It didn't get much notice, but Major League Baseball announced something on Monday that may help the Mets go deep in the playoffs if they win the NL East.
MLB released the postseason schedule all the way up to Nov. 4, which would be the date for the seventh game of the World Series. But for the moment we're focused on the Division Series, which would feature the Mets if they hold off the Nationals for their first division crown since 2006.
The regular season ends on Sunday, Oct. 4. The NL Division series won't begin until Friday, Oct. 9, which will give the three Senior Circuit division champions a full four days to set up their pitching for the first round.
Baseball wanted to make the division championships more valuable than the two wild cards, and with this schedule they have succeeded, at least for Round One.
Let's say the Mets have to go all-out to win the East and start Matt Harvey on the regular season's final day against Washington. Because of the postseason schedule, the Mets could bring Harvey right back for Game 1 of the NLDS on normal rest and then slot the rest of the rotation however they chose. And Harvey would be available to start a Game 5.
Is it a big deal? For the Mets, it may end up as one.
"It's such a big deal that I could imagine the Mets going deeper in the playoffs because of the layoff," said Ron Darling, the Mets broadcaster and MLB on TBS analyst. TBS will carry the NL wild-card game on Oct. 7 and both NL Division Series.
"I think it's a huge advantage for every team, but it's an even bigger advantage for the Mets," Darling said. "You are not completely sure about their bullpen. You're pretty sure about their rotation. The rotation is the strength of their team.
"Teams have done it different ways. You saw the Kansas City Royals do it with their bullpen. When their starter got into trouble in the fifth inning, sixth inning, they were out of there. You saw the Giants do it with one overwhelming player .
"For the Mets to go deep into the playoffs, they'll have to have their starting pitchers not only pitch great, but also go deep into games. And I don't mean deep like 6 2/3 innings. Like eight-plus. With that rest, I think it's going to put them in a great position -- if they win their division."
The Giants and Royals were both wild-card teams last season, and they made it to the World Series. While MLB has made the road to the World Series more difficult for wild-card teams, obviously it's not impossible.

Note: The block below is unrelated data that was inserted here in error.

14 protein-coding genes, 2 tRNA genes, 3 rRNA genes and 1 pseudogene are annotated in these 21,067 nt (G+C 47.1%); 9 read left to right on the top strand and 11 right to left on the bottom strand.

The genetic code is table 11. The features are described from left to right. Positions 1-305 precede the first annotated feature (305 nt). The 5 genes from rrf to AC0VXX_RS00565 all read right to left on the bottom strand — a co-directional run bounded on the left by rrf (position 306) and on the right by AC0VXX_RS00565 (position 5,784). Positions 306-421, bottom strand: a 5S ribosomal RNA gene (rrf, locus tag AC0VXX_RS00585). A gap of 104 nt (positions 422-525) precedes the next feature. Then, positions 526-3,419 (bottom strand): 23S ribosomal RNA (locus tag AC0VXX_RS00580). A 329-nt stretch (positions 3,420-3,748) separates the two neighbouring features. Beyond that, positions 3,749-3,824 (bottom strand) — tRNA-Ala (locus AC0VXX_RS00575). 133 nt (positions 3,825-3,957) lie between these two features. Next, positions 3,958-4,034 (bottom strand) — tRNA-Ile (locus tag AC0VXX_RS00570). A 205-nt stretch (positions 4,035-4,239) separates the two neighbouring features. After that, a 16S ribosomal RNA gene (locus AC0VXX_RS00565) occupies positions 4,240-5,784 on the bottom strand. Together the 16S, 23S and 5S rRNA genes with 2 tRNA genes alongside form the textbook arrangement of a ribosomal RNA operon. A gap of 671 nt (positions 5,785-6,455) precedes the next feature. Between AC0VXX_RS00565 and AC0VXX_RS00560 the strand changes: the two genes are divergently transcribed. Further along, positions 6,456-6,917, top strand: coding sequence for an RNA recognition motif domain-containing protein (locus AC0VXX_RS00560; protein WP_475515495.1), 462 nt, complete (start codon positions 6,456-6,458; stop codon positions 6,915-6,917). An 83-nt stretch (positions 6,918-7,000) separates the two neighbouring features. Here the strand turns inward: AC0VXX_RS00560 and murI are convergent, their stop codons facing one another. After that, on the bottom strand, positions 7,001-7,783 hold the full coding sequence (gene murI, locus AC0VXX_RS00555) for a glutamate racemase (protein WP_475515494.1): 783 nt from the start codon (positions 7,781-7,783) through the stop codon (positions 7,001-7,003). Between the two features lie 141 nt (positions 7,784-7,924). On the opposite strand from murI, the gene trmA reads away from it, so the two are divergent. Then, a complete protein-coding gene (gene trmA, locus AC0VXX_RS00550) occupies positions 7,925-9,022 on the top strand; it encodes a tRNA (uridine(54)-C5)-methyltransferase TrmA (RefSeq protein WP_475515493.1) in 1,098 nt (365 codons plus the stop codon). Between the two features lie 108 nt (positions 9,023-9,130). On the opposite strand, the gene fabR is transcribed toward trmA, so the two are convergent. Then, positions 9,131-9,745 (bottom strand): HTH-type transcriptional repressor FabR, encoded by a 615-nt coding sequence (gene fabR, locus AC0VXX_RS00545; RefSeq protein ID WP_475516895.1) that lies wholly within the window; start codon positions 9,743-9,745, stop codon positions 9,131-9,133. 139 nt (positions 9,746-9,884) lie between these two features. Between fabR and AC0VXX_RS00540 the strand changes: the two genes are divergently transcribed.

One of the beliefs is that wild-card teams benefit by playing many high-pressure games in a short span and can get on a roll. Conversely, a division winner that coasts down the stretch and then has a layoff could grow stale.
Darling, though, doesn't think that will be an issue for the Mets. Extra time off before the postseason probably wouldn't hurt David Wright or some of their other position players.
"I think it's not a disadvantage for the Mets the way their team is constituted now," Darling said. "Because they've got a little older team, an older bench. It gets Juan Uribe off his feet, Kelly Johnson off his feet, [Yoenis] Cespedes off his feet . . . Daniel Murphy . . . Curtis Granderson. So I think it's a real huge advantage for the Mets that way, also. It's a big deal for them."
If the Mets do win the East, general manager Sandy Alderson and manager Terry Collins will have to grapple with which four pitchers would start in the Division Series and which, if any, of the other starters could help bolster their suspect bullpen. And a certain Long Island lefty and flame-throwing rookie righty may figure prominently in those discussions and decisions.
"Identifying who can help them and who can't hurt them in the bullpen, especially if they are going to make it to the postseason, I think is the most important decision Alderson, et al, are going to have to make," Darling said. "If that means that Steven Matz starts a game and Noah Syndergaard goes to the bullpen -- he'd throw 104 out of the bullpen, wouldn't he? -- maybe that's a decision you make. I know I'd care if I was on the team and we had our shot that we took our best shot."